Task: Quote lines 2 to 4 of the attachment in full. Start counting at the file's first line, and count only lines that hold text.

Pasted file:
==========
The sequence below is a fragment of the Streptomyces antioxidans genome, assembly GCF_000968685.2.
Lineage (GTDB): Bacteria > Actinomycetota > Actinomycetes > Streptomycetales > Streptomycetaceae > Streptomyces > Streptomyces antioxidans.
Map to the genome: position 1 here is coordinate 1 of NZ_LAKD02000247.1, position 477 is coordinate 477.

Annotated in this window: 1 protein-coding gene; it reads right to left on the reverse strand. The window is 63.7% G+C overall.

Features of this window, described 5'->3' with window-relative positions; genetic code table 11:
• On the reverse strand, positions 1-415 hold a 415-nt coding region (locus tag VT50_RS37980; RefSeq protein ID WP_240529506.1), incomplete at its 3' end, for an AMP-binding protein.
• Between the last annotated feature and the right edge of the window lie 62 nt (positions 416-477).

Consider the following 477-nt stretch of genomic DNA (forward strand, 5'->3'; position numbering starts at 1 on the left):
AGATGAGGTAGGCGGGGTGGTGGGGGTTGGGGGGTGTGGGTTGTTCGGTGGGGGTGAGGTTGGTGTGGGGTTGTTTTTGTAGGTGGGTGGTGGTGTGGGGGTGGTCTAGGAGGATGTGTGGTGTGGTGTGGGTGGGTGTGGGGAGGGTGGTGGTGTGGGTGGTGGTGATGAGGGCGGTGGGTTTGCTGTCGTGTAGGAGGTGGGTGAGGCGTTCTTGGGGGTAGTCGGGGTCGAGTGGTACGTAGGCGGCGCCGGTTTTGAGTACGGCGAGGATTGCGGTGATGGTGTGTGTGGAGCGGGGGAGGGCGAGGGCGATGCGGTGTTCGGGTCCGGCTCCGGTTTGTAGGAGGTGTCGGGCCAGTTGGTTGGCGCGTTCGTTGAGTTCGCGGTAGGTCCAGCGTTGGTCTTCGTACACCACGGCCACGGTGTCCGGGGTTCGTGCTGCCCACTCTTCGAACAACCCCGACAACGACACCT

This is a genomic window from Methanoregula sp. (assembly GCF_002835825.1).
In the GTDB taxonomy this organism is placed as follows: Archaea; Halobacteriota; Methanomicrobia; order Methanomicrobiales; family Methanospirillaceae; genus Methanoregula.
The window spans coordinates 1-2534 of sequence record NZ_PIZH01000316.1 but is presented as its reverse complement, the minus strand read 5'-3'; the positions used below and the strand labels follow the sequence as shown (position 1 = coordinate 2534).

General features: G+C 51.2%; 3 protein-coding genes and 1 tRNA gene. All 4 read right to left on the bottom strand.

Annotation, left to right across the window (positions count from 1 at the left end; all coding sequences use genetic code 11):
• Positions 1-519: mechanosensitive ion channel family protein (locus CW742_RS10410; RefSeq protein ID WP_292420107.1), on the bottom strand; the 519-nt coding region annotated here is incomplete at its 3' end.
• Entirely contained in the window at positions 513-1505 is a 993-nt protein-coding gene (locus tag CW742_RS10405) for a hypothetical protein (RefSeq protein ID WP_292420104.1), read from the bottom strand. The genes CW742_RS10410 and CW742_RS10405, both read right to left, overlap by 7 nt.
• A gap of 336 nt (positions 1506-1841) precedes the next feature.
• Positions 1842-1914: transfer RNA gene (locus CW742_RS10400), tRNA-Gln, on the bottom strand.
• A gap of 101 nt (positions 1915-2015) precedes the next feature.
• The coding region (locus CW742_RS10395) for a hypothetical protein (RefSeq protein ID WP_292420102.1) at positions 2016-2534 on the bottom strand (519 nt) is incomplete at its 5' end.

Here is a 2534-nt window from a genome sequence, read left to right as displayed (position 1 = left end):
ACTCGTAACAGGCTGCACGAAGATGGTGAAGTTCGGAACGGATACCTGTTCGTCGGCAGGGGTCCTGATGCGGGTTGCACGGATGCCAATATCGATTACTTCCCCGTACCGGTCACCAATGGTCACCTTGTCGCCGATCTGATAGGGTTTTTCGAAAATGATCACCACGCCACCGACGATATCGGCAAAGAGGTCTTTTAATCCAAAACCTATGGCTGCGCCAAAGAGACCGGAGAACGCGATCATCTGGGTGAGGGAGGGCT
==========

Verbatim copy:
Lineage (GTDB): Bacteria > Actinomycetota > Actinomycetes > Streptomycetales > Streptomycetaceae > Streptomyces > Streptomyces antioxidans.
Map to the genome: position 1 here is coordinate 1 of NZ_LAKD02000247.1, position 477 is coordinate 477.

Annotated in this window: 1 protein-coding gene; it reads right to left on the reverse strand. The window is 63.7% G+C overall.